Conservatives, Liberals and Patriotism

Tuesday, July 6, 2010 \AM\.\Tue\.

 

This is in the category of water is wet and fire burns.  Gallup has released the result of a poll which shows that conservatives embrace patriotism for the US far more than liberals:

“The increase in the overall percentage of Americans calling themselves “extremely patriotic” is driven largely by seniors, Republicans, and conservatives — all of whom are significantly more likely to say so than they were in 2005. Republicans’ relatively higher identification with the “extremely patriotic” label is particularly intriguing when one considers that Democrats are currently far more likely than Republicans to say they are satisfied with the way things are going in the country (41% vs. 7%, respectively). Still, the majority of Americans in each of these subgroups say they are “extremely” or “very” patriotic.”

Go here to view the poll.  Since 2005 the number of Republicans calling themselves extremely patriotic is up 17 points, the number of conservatives doing so is up 15 points, while the number of liberals claiming to be extremely patriotic is down 4 points.  Read the rest of this entry »


Happy Independence Day! (A Roundup)

Sunday, July 4, 2010 \PM\.\Sun\.

Happy Independence Day, folks! — Here is a roundup of some choice reads as we commemorate the birth of our nation:

Following are two books which I heartily recommend for some engaging historical reading of the American Revolution and our founding fathers. Read the rest of this entry »


Top Ten Patriotic Movies for the Fourth

Wednesday, June 30, 2010 \AM\.\Wed\.

Last year I listed here my top ten picks for movies about the America Revolution for the Fourth.  This year here is my list of patriotic movies for the Fourth.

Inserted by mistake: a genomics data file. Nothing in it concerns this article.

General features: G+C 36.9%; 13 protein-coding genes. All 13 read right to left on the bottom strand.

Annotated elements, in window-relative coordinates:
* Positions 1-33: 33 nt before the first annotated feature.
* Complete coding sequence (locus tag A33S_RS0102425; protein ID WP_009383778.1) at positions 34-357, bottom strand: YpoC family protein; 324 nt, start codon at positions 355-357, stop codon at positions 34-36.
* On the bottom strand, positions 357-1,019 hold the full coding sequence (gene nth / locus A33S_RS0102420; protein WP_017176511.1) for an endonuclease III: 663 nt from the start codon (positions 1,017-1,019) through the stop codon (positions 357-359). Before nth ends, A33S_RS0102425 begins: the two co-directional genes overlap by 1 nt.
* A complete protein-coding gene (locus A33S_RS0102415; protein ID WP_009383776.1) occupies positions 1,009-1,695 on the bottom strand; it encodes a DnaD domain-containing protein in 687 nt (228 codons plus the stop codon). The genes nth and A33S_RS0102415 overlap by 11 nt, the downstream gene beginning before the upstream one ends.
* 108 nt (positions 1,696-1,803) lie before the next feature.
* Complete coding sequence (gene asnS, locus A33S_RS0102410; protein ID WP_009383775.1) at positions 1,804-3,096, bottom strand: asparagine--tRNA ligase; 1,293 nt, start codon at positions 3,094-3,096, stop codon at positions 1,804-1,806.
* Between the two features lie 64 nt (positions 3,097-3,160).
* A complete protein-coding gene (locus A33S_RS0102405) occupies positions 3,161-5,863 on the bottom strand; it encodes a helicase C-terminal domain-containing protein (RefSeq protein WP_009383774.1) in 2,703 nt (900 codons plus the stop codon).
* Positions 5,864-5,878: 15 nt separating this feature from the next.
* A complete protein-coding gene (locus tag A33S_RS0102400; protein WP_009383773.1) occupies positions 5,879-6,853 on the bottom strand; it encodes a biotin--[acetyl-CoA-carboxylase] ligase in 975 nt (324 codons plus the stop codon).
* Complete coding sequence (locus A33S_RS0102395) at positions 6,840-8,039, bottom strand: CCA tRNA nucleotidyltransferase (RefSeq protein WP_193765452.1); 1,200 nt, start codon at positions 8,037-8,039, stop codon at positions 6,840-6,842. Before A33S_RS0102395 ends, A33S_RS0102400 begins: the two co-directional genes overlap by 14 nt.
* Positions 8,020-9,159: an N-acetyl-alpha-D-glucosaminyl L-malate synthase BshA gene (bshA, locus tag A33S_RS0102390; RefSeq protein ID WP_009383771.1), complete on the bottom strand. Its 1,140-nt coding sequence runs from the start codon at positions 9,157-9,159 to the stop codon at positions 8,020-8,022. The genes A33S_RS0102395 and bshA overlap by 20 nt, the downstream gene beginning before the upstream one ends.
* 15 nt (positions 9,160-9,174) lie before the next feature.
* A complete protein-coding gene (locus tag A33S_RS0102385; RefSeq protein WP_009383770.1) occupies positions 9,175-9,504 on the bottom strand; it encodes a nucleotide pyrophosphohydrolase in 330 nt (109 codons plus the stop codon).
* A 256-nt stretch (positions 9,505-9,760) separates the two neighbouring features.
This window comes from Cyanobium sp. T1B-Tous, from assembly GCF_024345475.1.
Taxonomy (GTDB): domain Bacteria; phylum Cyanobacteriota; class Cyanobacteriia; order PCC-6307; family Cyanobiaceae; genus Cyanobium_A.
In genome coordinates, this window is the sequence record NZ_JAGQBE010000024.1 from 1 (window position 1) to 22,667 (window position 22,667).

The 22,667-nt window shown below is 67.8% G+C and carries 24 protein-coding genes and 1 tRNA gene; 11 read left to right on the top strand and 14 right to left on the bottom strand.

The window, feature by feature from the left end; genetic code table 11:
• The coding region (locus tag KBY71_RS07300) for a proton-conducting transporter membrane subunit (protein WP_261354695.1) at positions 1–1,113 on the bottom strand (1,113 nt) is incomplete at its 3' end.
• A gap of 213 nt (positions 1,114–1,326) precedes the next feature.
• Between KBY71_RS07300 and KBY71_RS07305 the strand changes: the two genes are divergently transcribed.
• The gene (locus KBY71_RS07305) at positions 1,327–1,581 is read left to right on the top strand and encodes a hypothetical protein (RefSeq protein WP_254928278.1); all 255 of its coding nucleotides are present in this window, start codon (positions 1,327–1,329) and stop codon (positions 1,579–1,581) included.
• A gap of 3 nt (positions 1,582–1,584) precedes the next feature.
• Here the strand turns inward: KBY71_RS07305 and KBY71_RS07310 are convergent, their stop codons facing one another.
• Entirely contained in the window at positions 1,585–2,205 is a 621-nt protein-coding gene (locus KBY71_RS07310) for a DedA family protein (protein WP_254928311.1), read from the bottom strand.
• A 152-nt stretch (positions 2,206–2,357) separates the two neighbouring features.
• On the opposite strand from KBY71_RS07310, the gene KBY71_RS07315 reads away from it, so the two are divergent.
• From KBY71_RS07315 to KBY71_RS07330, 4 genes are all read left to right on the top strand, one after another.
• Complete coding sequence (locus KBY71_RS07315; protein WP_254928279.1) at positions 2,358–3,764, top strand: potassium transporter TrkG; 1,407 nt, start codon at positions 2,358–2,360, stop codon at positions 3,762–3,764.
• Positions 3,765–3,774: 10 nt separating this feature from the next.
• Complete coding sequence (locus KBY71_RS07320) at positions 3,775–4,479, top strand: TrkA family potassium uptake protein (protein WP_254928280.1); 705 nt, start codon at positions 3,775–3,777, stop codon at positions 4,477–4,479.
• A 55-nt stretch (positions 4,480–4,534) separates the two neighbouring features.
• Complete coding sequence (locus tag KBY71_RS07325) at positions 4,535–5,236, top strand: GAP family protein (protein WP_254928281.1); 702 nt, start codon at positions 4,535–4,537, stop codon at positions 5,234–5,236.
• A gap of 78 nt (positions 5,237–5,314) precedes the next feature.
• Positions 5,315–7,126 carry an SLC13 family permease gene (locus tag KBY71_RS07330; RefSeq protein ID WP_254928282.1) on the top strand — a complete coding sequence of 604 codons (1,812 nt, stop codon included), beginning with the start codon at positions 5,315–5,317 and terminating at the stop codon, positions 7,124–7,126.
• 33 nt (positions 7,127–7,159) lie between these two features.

10. National Treasure (2004)-Sure it’s cursed with a ridiculous plot involving the masons and a treasure, it is still a lot of fun and calls us back to the foundation document, the Declaration of Independence, that is the cornerstone of our Republic.

9. Hamburger Hill (1987)-Content advisory: very, very strong language in the video clip which may be viewed here.  All the Vietnam veterans I’ve mentioned it to have nothing but praise for this film which depicts the assault on Hill 937 by elements of the 101rst Division, May 10-20, 1969.  It is a fitting tribute to the valor of the American troops who served their country in an unpopular war a great deal better than their country served them.

8.    Yankee Doodle Dandy (1942)-James Cagney in perhaps the greatest film bio of them all, a salute to George M. Cohan, the legendary composer, playwright and patriot.

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God Bless America?

Thursday, March 11, 2010 \AM\.\Thu\.

If were to ask you what some Catholic traditionalists and some radical leftists had in common, you might be left scratching your head for a few moments. On most matters you wouldn’t expect them to agree on much of anything. But there’s one issue they do tend to converge upon, and that is their take on American history.

When I read some Catholic trad descriptions of American history and Catholicism’s place in it, I find myself wondering if I’d accidentally picked up and began reading something by Charles Beard or Howard Zinn. I’m not associating these tendencies in order to delegitimize the Catholic trad critique – which contains, as do most critiques which catch on with at least some people, elements of truth. But the trad critique, in its shrillness and its refusal to engage historical facts that may falsify or at least cast reasonable doubt upon its substantive claims, deserves to be set alongside the vulgar leftist critique of American history. And bear in mind, I say this as a Catholic trad myself, albeit one who is more of a romanticist than a true reactionary.

I also say it as someone who once bought into this whole idea. As a young man emerging from a long and involved commitment to Marxism, both academic and political, into Catholicism, a religion I had little to do with since the age of 13, I had sort of stumbled upon this narrative on my own. There was still something romantic and alluring about rejecting “Americanism”, now from a Catholic perspective.